With so much available information on lifestyle diseases, it’s easy to think that achieving good health is unrealistic.
While not easy, we believe good health is possible – with intention and discipline. From all our reading, the message we have found to be most common is that to achieve good health you need diligence and commitment to self- improvement.
When talking about good health, five areas are almost always mentioned: diet, physical activity, body weight, smoking, and alcohol consumption. Most studies have found them to have a large impact on life expectancy and the reduction in cardiovascular diseases if carefully moderated and balanced. Our addition to this list would be stress.
“If we ate and drank less, didn’t smoke, and were physically more active, 40% of cancers and 75% of diabetes and cardiovascular disease would be avoided”. The Lancet – The Art of Medicine.
Let’s examine the top 6 lifestyle factors to consider for good health and management of lifestyle diseases.
As you might know, our philosophy at Abundance Wholesome Foods is clear: Food is Medicine. Use it like medicine and you’ll see your life transform. Consumption of healthy foods like vegetables in a rainbow of colours, as well as fruits, nuts, whole grains, healthy fats, and omega-3 fatty acids plays a huge role in one’s health. So do unhealthy foods like refined foods, processed meats and sugar-sweetened beverages.
While each individual is different where food is concerned, the Mediterranean diet is favoured in most studies. This heart-healthy diet was discovered as a result of fewer heart disease deaths observed in the Mediterranean countries, and subsequent studies found that it is associated with reduced cardiovascular risk. According to the Mayo Clinic, the main components of the Mediterranean diet are:
- Daily consumption of vegetables, fruits, whole grains and healthy fats
- Weekly intake of fish, poultry, beans and eggs
- Moderate portions of dairy products
- Limited intake of red meat
Sharing meals with friends and family, enjoying a glass of red wine and being physically active are also included in the diet. Even individuals with hereditary genetic conditions are encouraged to make a positive change in their diets to reduce the risks.
Unless you have good genes, there is really no magic wand for the perfect weight where a normal body mass index (BMI) is considered to be between 18.5 and 24.9. Obesity, which is closely associated with lifestyle diseases, has become a huge challenge worldwide, while in South Africa the numbers continue to soar. Over 55% of South Africans are overweight (guilty!) with a BMI of more than 25. This is mostly as a result of sugar in our foods and sometimes a lack of impulse control.
Reducing portion sizes, reformulating foods and restricting the availability of high-calorie foods would have the most impact, according to the McKinsey Global Institute’s discussion paper on curbing obesity.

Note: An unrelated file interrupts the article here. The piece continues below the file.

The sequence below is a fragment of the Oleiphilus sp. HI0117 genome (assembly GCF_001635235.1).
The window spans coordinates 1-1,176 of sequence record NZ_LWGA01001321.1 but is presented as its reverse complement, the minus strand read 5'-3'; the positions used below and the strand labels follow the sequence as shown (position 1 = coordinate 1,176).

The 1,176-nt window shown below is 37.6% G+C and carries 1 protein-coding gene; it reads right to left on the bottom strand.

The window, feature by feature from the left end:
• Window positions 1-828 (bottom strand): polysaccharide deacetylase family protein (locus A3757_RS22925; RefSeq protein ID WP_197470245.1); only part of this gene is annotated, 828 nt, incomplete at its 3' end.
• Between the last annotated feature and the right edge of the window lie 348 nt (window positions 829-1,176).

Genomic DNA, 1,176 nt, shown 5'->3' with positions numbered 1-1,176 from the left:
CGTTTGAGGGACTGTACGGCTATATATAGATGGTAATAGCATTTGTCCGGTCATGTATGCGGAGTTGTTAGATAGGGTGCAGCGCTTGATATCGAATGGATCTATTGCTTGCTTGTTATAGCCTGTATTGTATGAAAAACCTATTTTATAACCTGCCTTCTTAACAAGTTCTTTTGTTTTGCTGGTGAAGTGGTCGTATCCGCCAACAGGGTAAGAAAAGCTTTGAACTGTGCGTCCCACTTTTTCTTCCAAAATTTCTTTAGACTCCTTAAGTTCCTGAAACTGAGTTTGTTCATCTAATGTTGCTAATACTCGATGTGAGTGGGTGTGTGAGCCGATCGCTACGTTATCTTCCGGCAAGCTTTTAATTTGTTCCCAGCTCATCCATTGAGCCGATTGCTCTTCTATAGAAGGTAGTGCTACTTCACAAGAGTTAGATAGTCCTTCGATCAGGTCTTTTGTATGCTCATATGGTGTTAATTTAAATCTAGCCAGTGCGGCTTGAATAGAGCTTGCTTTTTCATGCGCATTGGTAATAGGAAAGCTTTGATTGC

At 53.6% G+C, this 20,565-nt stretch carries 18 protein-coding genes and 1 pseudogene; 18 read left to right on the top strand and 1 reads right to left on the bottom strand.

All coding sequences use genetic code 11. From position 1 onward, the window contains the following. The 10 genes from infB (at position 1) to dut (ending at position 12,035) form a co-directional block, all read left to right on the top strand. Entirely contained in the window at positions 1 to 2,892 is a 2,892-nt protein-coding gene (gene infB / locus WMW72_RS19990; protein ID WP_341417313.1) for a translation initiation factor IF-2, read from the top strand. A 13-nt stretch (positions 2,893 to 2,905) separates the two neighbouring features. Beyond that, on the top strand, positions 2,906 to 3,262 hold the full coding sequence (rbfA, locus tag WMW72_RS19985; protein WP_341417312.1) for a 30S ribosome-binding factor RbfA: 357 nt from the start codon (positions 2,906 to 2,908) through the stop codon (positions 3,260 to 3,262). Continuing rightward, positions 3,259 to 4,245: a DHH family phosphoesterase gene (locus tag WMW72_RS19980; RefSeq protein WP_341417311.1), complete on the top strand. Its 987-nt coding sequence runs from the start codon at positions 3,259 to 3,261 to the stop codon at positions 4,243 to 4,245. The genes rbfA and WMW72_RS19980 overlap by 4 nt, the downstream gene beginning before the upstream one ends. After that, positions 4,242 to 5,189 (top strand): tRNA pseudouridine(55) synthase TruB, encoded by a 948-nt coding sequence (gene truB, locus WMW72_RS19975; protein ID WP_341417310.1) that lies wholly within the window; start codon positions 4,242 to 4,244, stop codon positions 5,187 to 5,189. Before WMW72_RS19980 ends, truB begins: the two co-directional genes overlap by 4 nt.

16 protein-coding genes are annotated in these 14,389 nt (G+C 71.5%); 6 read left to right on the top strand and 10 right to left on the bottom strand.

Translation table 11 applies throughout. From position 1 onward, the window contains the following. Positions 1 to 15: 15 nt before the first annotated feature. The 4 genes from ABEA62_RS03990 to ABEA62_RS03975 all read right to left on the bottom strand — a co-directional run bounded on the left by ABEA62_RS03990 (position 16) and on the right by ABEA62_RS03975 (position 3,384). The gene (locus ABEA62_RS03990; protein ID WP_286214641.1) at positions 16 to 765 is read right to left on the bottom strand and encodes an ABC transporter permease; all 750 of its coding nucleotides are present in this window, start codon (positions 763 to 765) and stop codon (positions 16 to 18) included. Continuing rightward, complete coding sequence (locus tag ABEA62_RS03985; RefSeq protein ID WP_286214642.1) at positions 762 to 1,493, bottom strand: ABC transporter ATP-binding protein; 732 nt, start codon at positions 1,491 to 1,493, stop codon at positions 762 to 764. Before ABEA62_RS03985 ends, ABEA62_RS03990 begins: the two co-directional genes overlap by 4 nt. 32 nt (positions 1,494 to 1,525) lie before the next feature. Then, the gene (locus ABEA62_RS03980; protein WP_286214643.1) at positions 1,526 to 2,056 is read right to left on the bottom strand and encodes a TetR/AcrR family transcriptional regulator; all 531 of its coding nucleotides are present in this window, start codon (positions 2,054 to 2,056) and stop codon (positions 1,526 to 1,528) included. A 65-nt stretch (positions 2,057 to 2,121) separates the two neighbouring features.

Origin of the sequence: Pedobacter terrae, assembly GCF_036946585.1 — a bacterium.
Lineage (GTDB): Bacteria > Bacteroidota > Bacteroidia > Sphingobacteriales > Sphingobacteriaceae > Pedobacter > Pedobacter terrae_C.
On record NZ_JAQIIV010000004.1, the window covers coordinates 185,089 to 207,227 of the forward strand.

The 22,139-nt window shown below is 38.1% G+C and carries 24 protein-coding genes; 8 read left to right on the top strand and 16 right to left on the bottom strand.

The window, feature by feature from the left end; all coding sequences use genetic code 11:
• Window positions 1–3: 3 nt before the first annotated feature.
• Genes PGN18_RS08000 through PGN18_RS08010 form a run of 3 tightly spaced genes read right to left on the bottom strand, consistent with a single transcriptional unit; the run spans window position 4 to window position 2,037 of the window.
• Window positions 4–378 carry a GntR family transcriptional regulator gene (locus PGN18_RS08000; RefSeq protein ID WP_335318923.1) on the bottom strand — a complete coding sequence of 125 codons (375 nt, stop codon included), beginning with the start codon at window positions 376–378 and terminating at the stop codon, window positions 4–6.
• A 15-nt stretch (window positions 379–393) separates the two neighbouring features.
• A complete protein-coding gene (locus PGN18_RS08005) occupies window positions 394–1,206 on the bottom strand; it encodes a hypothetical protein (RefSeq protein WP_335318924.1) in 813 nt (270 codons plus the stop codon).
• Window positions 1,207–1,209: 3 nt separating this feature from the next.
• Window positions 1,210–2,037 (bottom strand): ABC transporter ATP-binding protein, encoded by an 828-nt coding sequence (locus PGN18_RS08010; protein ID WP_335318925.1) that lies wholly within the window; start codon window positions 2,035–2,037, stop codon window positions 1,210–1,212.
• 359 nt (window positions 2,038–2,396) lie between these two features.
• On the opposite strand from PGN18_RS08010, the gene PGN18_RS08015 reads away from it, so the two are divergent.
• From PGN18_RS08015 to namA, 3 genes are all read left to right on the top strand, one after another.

3. Physical activity
This is one of those things that can’t be avoided – it’s essential for strength and basic body function. It is important to find what works for you when it comes to physical activity, so it becomes enjoyable and not a grudge activity. A daily, 30-minute moderate to high-intensity activity is recommended – regularity is key. Physical activity can be a low-cost way to boost health. Dancing to a home video, community gym classes, brisk walking or gardening is cheap if not free. Mix it up weekly to stay interested!
Getting enough sleep can help protect your quality of life, as well as your physical and mental health. Sleep quality is decreasing, with our screen obsessions and demanding lifestyles taking their toll. While everyone is different, most people need between 7 to 9 hours of sleep to function optimally.
It is also important to balance this, however, as too little or too much sleep can be a problem. Everything in moderation. Some studies cite short sleep as a risk factor for obesity and chronic diseases, including heart diseases. Day time naps seem to be making a comeback, but there are some conflicting theories on this. Our advice? Do what works for you in order to get your daily dose of ZZZs.
5. Alcohol and Smoking
Harvard Health measures a moderate alcohol consumption rate as between 5 and 15 grams per day for women, and 5 to 30 grams per day for men. One drink potentially contains 14 grams of pure alcohol. South Africa has been identified as a country with high rates of alcohol consumption which has resulted in us being the unhealthiest country in the world. There’s nothing much to say here other than balance, moderation and caution.
As for smoking – there just is no healthy amount of smoking. It’s a hard NO.
As our lives become more sophisticated or “improved”, stress levels are rising. Although there is “good” stress – the fight or flight response to circumstances and the type that motivates and propels you to reach your goals – in most instances chronic stress is what we struggle with. Left unchecked, stress can affect your life negatively, contributing to poor health. Things like high blood pressure, heart disease, obesity and diabetes can all be exacerbated by stress. Check out our articles on Mindfulness as a way of coping with stress.
Here are some common effects of stress as laid out by the Mayo Clinic
|On your body||On your mood||On your behaviour|
|Headache||Anxiety||Overeating or undereating|
|Muscle tension or pain||Restlessness||Angry outbursts|
|Chest pain||Lack of motivation or focus||Drug or alcohol misuse|
|Fatigue||Feeling overwhelmed||Tobacco use|
|Change in sex drive||Irritability or anger||Social withdrawal|
|Stomach upset||Sadness or depression||Exercising less often|
It might seem like a lot to handle, so start small. Small changes matter! Don’t change everything at once, try to implement one new good habit every week and you will start to see the rewards. It’s never too late and it is always worthwhile to invest in your health. You can do it!